Writing is hard work; but, marketing what you write is even harder. Writers are usually solitary creatures by nature, and hitting the hustings to promote their work is like a trip to the dentist. But, like that trip to the dentist, as painful as it might be it's beneficial. Nay, it's essential. You can write the best book in the world, and if it's not marketed, it will be unread - except for your long-suffering spouse or significant other.

So, how do you go about marketing your work? Before I can answer that, I have to set out a few questions you need to answer: what is the genre of your writing? what is your audience? is your book paper or electronic? These are just a few of the basic things that will determine your marketing strategy.

My first book was a paperback, POD, non-fiction on leadership - "Things I Learned From My Grandmother About Leadership and Life." It wasn't written as a mass market best seller (not that I'd scoff at that status), but as a specialty book for people interested in learning more about leadership philosophy. I set about approaching libraries (starting with my alumni associations) and organizations involved in leadership training. Given the specialized nature of the book, my local newspaper didn't show much interest. I did manage to get it in two university libraries and the library at the U.S. Department of State. I also convinced a writer friend of mine to write a review (thankfully, she liked it), which was posted on RedRoom.com. I followed the first up with a sequel, and used the inside cover of the second book to promote the first. There has been only a trickle of sales, but they have been continuous for two years.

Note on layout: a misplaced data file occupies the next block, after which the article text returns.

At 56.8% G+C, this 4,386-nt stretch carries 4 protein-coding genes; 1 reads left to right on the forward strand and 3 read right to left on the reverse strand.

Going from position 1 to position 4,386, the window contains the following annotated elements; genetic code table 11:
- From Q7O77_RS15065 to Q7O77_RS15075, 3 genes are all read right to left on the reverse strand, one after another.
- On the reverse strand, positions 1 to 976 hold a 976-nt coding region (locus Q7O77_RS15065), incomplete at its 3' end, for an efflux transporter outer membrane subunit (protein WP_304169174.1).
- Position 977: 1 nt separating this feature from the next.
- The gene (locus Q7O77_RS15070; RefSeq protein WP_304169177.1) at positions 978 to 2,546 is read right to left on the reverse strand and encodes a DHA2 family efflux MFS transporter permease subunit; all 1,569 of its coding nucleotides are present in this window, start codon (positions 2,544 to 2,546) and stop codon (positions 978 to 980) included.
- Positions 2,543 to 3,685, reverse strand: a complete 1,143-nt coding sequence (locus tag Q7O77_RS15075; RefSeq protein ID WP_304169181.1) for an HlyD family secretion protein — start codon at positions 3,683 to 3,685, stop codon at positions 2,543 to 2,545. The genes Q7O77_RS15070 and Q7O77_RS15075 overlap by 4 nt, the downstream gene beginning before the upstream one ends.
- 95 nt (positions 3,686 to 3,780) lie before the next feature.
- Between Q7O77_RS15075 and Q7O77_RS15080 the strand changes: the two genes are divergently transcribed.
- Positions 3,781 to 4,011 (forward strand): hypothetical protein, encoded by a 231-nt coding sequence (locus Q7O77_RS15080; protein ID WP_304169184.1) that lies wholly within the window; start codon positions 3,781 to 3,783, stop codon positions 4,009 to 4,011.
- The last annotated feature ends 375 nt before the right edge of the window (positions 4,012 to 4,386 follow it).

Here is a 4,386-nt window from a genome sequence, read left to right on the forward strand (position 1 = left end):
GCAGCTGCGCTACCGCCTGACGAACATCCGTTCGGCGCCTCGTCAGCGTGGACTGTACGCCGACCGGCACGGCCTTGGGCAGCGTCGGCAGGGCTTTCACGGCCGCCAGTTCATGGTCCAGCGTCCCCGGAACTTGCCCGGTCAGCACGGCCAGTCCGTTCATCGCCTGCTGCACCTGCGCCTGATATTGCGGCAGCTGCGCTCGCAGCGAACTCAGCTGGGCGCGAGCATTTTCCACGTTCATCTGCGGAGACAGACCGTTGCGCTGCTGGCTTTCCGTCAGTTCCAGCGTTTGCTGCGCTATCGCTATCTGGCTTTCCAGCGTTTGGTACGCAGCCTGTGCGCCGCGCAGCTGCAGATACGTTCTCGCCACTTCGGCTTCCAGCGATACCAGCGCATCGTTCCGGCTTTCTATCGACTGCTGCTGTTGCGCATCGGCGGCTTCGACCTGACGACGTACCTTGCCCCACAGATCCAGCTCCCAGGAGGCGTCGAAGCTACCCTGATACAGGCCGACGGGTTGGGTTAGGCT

My third book was an e-book, "Color Me Dead." a mystery, which was put up on http://www.lebrary.com. I used my RedRoom author page, my FaceBook page, and some internet interviews to promote it. An example of the kind of internet interview you can do can be seen at http://childfinder.us/2010/04/author-and-us-ambassador-charles-a-ra.... I linked this interview to my FaceBook page which has generated more interest and a few sales. The interview was also used to promote my other work.

Whether you've written a non-fiction book or a mystery, traditional paper or e-book, one sure way of promoting it is by word of mouth. You are your best sales tool. Take advantage of every opportunity to tell people about your book. I keep copies in my office, and when people visit, they inevitably ask where they can get copies.

Remember if you write it, and then aggressively promote it, they will eventually come.

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